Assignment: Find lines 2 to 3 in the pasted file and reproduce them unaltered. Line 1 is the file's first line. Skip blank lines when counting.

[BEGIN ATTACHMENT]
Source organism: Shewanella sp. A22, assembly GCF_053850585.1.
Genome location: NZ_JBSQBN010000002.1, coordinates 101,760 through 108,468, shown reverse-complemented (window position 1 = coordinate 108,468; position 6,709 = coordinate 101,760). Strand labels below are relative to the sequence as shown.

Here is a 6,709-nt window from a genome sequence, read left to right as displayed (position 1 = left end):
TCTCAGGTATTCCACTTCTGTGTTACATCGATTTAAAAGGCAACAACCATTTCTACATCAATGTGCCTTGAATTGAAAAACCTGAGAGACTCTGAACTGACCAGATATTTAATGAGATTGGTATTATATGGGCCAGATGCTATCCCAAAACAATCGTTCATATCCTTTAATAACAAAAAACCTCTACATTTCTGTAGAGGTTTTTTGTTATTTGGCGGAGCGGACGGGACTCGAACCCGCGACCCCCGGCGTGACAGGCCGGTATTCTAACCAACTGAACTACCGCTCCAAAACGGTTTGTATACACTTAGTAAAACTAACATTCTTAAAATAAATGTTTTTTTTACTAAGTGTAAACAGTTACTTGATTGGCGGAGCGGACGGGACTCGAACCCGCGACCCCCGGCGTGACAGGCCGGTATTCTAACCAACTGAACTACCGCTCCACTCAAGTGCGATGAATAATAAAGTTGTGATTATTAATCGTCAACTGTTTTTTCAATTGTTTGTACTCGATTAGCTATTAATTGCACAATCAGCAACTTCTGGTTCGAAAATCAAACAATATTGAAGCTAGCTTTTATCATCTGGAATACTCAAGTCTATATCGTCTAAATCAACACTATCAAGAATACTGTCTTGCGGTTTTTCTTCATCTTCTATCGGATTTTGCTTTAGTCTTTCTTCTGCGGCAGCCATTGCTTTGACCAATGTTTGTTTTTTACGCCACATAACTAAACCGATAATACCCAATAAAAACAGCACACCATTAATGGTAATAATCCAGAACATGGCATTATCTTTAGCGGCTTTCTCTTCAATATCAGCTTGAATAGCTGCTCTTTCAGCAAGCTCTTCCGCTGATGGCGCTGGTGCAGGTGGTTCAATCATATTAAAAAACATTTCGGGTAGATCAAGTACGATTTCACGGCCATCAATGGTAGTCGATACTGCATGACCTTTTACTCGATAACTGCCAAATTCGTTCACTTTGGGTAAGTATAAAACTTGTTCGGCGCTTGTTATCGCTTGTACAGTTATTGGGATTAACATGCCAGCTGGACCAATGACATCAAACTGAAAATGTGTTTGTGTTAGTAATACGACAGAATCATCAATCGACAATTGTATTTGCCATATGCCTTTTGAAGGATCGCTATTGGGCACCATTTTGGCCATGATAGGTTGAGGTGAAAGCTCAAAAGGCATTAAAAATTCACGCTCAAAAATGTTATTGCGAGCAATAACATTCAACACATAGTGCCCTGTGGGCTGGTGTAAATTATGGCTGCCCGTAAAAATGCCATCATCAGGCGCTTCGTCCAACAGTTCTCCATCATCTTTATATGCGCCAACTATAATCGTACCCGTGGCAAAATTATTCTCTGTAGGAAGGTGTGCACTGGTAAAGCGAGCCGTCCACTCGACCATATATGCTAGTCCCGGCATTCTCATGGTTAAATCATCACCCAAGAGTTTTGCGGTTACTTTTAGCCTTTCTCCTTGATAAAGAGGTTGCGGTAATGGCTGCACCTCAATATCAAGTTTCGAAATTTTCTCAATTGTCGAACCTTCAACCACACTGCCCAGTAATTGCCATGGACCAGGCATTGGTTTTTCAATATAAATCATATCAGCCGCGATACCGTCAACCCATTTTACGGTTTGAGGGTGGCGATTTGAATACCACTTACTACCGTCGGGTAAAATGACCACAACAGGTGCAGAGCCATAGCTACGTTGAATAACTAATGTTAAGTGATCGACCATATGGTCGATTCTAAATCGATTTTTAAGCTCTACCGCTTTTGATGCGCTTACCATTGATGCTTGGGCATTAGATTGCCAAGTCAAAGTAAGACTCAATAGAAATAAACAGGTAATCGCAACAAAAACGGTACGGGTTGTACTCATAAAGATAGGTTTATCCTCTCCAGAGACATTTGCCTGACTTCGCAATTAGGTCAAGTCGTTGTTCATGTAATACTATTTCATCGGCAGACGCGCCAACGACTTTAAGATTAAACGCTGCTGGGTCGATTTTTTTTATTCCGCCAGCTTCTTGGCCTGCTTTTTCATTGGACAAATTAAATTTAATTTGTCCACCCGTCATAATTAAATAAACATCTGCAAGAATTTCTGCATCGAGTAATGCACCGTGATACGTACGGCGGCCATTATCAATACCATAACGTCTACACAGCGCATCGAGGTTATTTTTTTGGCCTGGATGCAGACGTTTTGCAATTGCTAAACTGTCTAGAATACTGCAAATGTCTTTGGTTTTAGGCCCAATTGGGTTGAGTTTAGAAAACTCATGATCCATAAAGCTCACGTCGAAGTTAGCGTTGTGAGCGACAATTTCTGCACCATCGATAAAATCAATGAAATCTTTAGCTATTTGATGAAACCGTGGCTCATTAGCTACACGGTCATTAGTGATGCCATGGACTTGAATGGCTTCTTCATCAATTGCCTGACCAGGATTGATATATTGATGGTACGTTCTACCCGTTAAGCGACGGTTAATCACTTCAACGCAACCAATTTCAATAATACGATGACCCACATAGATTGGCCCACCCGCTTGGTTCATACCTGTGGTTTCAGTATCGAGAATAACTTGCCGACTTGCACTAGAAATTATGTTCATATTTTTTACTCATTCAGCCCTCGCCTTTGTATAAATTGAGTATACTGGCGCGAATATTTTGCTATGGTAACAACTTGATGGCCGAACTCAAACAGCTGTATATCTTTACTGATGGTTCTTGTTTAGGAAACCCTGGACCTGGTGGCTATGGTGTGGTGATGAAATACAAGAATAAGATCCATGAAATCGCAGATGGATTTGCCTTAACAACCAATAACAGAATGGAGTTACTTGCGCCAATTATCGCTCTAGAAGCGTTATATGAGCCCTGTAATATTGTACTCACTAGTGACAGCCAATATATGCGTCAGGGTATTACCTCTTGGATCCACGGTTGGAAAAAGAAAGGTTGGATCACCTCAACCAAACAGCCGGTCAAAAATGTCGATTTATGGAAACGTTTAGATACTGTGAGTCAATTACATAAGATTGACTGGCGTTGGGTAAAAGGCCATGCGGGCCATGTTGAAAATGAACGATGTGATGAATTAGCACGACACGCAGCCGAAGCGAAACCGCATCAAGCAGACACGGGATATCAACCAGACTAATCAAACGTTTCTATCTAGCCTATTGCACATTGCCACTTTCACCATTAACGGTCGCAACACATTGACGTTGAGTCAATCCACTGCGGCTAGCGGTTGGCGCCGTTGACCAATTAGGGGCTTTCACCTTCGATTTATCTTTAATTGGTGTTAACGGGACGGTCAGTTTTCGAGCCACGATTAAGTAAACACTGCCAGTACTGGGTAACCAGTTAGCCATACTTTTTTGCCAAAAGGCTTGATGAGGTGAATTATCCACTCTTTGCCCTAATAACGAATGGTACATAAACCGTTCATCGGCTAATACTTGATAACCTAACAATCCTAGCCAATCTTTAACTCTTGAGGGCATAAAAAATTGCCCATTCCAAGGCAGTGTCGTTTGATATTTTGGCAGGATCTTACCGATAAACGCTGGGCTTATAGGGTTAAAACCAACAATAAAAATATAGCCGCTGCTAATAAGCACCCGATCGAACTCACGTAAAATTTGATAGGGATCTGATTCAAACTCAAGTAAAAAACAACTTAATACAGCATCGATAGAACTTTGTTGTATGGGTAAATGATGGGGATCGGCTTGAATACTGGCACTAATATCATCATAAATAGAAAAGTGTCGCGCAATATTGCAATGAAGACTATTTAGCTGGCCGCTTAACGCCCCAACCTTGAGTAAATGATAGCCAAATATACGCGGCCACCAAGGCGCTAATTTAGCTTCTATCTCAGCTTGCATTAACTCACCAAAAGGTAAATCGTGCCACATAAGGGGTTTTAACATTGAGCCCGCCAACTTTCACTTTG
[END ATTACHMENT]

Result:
Genome location: NZ_JBSQBN010000002.1, coordinates 101,760 through 108,468, shown reverse-complemented (window position 1 = coordinate 108,468; position 6,709 = coordinate 101,760). Strand labels below are relative to the sequence as shown.

Here is a 6,709-nt window from a genome sequence, read left to right as displayed (position 1 = left end):